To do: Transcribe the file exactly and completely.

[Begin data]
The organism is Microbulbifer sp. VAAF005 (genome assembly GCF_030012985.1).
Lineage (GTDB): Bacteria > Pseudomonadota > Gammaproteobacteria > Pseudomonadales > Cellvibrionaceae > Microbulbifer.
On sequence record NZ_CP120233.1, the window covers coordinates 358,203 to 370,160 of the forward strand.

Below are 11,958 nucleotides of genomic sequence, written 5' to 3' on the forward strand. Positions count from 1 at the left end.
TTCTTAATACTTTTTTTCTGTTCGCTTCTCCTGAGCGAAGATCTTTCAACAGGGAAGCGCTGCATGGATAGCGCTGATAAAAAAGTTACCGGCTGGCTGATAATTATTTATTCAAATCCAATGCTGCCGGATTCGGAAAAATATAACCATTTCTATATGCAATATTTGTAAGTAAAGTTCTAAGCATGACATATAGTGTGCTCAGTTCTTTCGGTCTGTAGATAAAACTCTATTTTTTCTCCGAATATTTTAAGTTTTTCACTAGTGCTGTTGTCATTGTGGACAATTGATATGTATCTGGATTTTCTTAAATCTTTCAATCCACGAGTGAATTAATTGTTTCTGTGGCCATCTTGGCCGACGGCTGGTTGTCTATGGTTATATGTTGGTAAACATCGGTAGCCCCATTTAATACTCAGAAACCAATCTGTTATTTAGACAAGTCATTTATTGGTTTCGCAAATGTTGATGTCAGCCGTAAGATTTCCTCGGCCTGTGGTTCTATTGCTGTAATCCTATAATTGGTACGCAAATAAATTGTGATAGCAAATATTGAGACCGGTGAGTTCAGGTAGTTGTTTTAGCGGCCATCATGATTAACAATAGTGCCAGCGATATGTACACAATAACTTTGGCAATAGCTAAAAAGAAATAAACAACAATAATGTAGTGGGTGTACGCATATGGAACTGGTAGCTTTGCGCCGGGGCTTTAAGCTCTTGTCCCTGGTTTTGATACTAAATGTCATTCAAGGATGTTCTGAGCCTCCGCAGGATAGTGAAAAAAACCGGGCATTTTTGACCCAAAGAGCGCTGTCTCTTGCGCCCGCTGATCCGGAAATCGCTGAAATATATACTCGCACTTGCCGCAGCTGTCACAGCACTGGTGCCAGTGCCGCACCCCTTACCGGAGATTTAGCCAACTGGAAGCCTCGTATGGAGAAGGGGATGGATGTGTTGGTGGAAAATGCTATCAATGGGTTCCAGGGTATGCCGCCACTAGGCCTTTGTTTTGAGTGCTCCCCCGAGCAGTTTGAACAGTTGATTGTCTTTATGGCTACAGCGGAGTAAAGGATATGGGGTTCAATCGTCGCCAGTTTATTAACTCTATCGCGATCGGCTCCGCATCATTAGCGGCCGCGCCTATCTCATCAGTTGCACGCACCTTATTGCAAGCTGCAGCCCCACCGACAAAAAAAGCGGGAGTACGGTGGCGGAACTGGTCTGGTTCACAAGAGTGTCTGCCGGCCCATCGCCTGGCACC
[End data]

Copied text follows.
The organism is Microbulbifer sp. VAAF005 (genome assembly GCF_030012985.1).
Lineage (GTDB): Bacteria > Pseudomonadota > Gammaproteobacteria > Pseudomonadales > Cellvibrionaceae > Microbulbifer.
On sequence record NZ_CP120233.1, the window covers coordinates 358,203 to 370,160 of the forward strand.

Below are 11,958 nucleotides of genomic sequence, written 5' to 3' on the forward strand. Positions count from 1 at the left end.
TTCTTAATACTTTTTTTCTGTTCGCTTCTCCTGAGCGAAGATCTTTCAACAGGGAAGCGCTGCATGGATAGCGCTGATAAAAAAGTTACCGGCTGGCTGATAATTATTTATTCAAATCCAATGCTGCCGGATTCGGAAAAATATAACCATTTCTATATGCAATATTTGTAAGTAAAGTTCTAAGCATGACATATAGTGTGCTCAGTTCTTTCGGTCTGTAGATAAAACTCTATTTTTTCTCCGAATATTTTAAGTTTTTCACTAGTGCTGTTGTCATTGTGGACAATTGATATGTATCTGGATTTTCTTAAATCTTTCAATCCACGAGTGAATTAATTGTTTCTGTGGCCATCTTGGCCGACGGCTGGTTGTCTATGGTTATATGTTGGTAAACATCGGTAGCCCCATTTAATACTCAGAAACCAATCTGTTATTTAGACAAGTCATTTATTGGTTTCGCAAATGTTGATGTCAGCCGTAAGATTTCCTCGGCCTGTGGTTCTATTGCTGTAATCCTATAATTGGTACGCAAATAAATTGTGATAGCAAATATTGAGACCGGTGAGTTCAGGTAGTTGTTTTAGCGGCCATCATGATTAACAATAGTGCCAGCGATATGTACACAATAACTTTGGCAATAGCTAAAAAGAAATAAACAACAATAATGTAGTGGGTGTACGCATATGGAACTGGTAGCTTTGCGCCGGGGCTTTAAGCTCTTGTCCCTGGTTTTGATACTAAATGTCATTCAAGGATGTTCTGAGCCTCCGCAGGATAGTGAAAAAAACCGGGCATTTTTGACCCAAAGAGCGCTGTCTCTTGCGCCCGCTGATCCGGAAATCGCTGAAATATATACTCGCACTTGCCGCAGCTGTCACAGCACTGGTGCCAGTGCCGCACCCCTTACCGGAGATTTAGCCAACTGGAAGCCTCGTATGGAGAAGGGGATGGATGTGTTGGTGGAAAATGCTATCAATGGGTTCCAGGGTATGCCGCCACTAGGCCTTTGTTTTGAGTGCTCCCCCGAGCAGTTTGAACAGTTGATTGTCTTTATGGCTACAGCGGAGTAAAGGATATGGGGTTCAATCGTCGCCAGTTTATTAACTCTATCGCGATCGGCTCCGCATCATTAGCGGCCGCGCCTATCTCATCAGTTGCACGCACCTTATTGCAAGCTGCAGCCCCACCGACAAAAAAAGCGGGAGTACGGTGGCGGAACTGGTCTGGTTCACAAGAGTGTCTGCCGGCCCATCGCCTGGCACC